Follow-up Is Leadership

spinning plates

I appreciate great follow-up from a pro. It tells me that someone is thinking about and prioritizing something that they believe is important not only to themselves but also to me. It takes a load of thinking off my already crowded and busy mind.

We are all in the same boat. Noone is special because they have a lot on their plate. Everyone is overwhelmed and having to manage immense amounts of work making decisions and getting things done.

It may be hard to hear a proposition the first time or second time. And the timing may be slightly off in our minds without clarity around a problem.

When you follow-up you are providing a valuable service if done well. You are showing leadership and helping a busy person think about their problem or an opportunity within a framework that they can hear you.

This is why it is so important that you anticipate and do effective follow-up. Here are a few points to make part of your daily leading:

  1. Get organized. You have to organizeĀ things so you can execute. If you are fumbling around trying to figure out who to touch you are always going to be grinding it out and will fizzle. You have made follow-up difficult for yourself and it will kill your enthusiasm.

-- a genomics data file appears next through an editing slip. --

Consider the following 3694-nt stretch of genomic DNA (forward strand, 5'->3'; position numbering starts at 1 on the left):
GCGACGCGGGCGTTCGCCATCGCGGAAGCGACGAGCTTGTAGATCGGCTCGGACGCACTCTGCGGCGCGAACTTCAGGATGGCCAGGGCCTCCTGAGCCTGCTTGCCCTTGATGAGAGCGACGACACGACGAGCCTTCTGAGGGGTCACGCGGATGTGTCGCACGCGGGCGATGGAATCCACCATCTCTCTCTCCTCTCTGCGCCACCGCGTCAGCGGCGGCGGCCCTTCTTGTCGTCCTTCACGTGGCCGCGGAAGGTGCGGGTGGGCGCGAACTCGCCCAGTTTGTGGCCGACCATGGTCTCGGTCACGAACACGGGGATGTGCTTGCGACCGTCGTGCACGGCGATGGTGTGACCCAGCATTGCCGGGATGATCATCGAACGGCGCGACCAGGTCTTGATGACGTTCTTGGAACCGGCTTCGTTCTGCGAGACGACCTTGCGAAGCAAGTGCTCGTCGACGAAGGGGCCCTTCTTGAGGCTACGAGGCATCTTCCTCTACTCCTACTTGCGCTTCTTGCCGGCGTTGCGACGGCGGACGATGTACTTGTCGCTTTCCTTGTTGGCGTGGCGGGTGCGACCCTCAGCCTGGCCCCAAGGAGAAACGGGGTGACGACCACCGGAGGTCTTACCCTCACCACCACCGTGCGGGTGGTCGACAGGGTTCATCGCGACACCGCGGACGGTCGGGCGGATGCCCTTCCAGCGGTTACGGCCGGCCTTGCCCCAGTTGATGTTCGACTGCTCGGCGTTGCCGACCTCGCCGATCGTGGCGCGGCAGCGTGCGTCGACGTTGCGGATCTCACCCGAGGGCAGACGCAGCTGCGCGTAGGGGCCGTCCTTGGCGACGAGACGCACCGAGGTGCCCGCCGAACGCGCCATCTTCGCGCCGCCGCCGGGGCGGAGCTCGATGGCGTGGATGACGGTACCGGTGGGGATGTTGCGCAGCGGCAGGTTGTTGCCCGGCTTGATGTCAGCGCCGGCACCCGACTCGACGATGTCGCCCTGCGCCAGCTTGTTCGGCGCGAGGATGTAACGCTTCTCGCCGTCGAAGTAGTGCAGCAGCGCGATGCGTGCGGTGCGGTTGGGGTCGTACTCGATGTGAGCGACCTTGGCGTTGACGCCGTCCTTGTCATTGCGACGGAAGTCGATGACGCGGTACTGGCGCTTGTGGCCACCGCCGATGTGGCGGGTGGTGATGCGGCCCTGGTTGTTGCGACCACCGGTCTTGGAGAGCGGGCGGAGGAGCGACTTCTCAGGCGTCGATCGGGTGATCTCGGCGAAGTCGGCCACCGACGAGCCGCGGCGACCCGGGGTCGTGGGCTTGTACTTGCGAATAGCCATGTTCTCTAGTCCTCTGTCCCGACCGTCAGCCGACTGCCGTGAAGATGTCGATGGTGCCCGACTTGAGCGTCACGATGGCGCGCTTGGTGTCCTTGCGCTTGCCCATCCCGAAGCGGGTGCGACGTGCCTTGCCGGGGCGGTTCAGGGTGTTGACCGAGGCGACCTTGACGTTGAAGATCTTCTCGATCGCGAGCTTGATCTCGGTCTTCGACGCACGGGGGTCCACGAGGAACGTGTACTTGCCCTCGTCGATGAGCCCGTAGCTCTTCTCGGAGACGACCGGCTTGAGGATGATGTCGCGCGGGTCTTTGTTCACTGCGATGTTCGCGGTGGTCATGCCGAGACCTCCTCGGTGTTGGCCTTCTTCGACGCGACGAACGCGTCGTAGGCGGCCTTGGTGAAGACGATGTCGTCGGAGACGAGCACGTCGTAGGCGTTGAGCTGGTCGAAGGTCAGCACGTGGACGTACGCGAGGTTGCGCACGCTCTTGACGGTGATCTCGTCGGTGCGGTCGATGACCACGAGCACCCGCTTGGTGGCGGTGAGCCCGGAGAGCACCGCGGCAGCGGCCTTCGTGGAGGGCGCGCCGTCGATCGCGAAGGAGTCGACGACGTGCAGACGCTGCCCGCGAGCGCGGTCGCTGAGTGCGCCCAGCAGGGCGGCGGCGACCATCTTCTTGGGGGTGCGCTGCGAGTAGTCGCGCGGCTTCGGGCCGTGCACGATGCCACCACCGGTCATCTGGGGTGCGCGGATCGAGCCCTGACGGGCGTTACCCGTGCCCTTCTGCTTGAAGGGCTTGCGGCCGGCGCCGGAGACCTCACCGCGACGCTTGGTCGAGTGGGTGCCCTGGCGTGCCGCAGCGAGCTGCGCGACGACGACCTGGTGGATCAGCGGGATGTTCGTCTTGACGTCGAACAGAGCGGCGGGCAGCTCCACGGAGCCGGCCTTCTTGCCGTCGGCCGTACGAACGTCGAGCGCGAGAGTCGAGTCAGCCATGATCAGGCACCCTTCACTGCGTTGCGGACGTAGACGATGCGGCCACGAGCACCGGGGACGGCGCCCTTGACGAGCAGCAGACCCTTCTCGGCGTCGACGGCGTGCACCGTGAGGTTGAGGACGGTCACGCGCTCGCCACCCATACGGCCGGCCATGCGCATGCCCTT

2. Be precise about the problem. Our minds hate open loops. When you are able to be articulate, pointed and connected, you are communicating. Step back and think about the problem your prospect may or may not be able to articulate. Push on it. You may have to think about it deeply. It’s worth it. Otherwise you are wasting your time and theirs.
  3. Be human. If you send mass communications or use templated approaches, it communicates far less than a highly personal note that matters. If you are human and connect in a relational way, this creates higher trust and increases your response rates. I am much more compelled to answer a question directed specifically to me than some boilerplate communication.
  4. Give. You have to give value far before you get value. And value is different for everyone. You have to ask, “What is valuable to this person?” Think hard about it. It’s personal.

Ultimately, in a busy world, it’s a relief if someone is leading well and helping us think. We already have a lot to think about and if you are doing the heavy lifting of presenting things that matter and leading someone down a thought process, decision or action, then your follow-up will be a cornerstone that differentiates you in this noisy world.

How can you be more effective?

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